Blanding • Toniee Lewis, like many of the 3,600 people who live in the southeastern Utah town of Blanding, begins anticipating the Fourth of July months in advance.
The town’s festivities typically draw hundreds of people from across the Four Corners, and last year, the small town boasted it had the largest fireworks display in Utah, sponsored by a doctor who grew up in the area. After the fireworks, some stay up for an all-night softball game.
“It’s a huge family celebration in a small town event,” said Lewis, who owns a photography business and works as a journalist for the Ute Mountain Ute tribe. “It’s the annual family reunion where everybody that was from Blanding at one point or another comes back.”
As the United States largely shut down in March and April to slow the spread of the coronavirus, Blanding City officials hoped the event would still be possible. But by May, San Juan County had the highest per capita case rate in Utah, and it seemed unlikely a mass gathering would be legal under state guidelines by July.
At a city council meeting to discuss the event in late May, Council Member Kathrina Perkins worried that the fame of the fireworks display would be a big draw. “Everyone knows we do the best fireworks, so as soon as we put that out there, then everyone changes their plans and comes down here,” she said.
“If it’s over 1,000 people, it’s not authorized,” said Mayor Joe Lyman. “As much as everyone would love to have a fantastic Fourth of July, I don’t believe it is legal to do so.”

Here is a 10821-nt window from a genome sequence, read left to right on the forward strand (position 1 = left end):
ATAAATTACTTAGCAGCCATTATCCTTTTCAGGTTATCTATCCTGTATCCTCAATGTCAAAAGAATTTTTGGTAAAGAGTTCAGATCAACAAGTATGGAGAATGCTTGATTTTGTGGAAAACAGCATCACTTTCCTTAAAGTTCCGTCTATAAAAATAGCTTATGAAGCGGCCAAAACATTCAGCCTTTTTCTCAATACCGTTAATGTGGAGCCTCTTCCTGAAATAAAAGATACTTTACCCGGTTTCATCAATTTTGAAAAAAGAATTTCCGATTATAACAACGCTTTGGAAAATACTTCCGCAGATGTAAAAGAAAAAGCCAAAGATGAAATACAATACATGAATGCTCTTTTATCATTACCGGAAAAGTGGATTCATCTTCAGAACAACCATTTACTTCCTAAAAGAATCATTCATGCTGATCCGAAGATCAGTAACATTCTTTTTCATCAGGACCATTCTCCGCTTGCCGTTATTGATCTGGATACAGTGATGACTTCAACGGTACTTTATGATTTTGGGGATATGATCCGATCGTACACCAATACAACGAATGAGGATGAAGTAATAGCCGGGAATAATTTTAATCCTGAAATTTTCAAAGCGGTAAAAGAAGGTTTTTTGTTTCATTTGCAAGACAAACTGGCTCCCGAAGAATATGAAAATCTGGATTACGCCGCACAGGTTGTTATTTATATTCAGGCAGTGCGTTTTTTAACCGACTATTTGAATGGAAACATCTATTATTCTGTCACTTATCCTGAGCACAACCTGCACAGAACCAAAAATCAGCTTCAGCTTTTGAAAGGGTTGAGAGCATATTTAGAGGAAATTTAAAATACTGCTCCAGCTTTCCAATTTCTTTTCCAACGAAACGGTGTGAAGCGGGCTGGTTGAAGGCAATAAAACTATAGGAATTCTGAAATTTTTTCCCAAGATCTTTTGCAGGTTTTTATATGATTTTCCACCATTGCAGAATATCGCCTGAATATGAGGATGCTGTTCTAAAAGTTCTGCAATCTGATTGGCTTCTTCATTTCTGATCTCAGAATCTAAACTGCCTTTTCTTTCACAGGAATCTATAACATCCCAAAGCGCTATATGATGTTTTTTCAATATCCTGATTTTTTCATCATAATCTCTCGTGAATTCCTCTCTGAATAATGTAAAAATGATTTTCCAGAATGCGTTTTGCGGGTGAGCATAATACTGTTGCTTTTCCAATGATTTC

When the news came down, Lewis said many people were upset about the decision and the statewide restrictions that prompted it, so she joined with a group of seven residents who decided to organize a smaller event of their own.
“I said, ‘That’s it, we’re doing something,’” Lewis recalled. “I didn’t want it to stop this year. I wanted some normalcy back. Normal has been taken away from us as citizens throughout this whole nation, and it’s hard.”
Lewis said the event wasn’t meant to be a protest, adding the organizers don’t take COVID-19 lightly. The coronavirus has hit the southern part of San Juan County, where the Navajo Nation is located, much harder than the towns of Blanding and Monticello, but as of last week over 10% of active cases in the county were in Blanding, according to the San Juan Public Health Department.
“We’re not in any way trying to lower the standards of social distancing,” Lewis said, noting that many people know someone who has been affected by the disease.
The main event was a parade Saturday where ATVs, decorated vehicles and floats in pickup truck beds motored down Main Street. Afterwards, participants gathered at booths set up on private property for food and other sales.
Only a handful of masks were worn among the hundreds who watched or participated in the parade. Spectators mostly gathered spaced out in extended family groups, some wearing matching shirts commemorating their 2020 family reunion.
A local business owner who asked not to be named stood outside her shop on Main Street, and described the event as “weird” compared to typical years where the town is bustling with visitors.
“Families come in two or three days early for family get togethers,” she said. “It’s usually packed.”
But many were thankful organizers managed to salvage a bit of the day’s celebratory spirit. “I’m glad we got it done,” said Shirley Gaines, who watched the parade from the sidewalk, even if the event didn’t live up to its usual glory.
Lewis said some of the best photos she’s ever taken are on the Fourth of July, which she has submitted to the local paper in years past. “They’re those truly genuine photos of children smiling and enjoying what a great day this is,” she said.
This year, however, Lewis stepped out from behind the camera. She sat in a decorated jeep with her family at the front of a parade, waving to the crowd.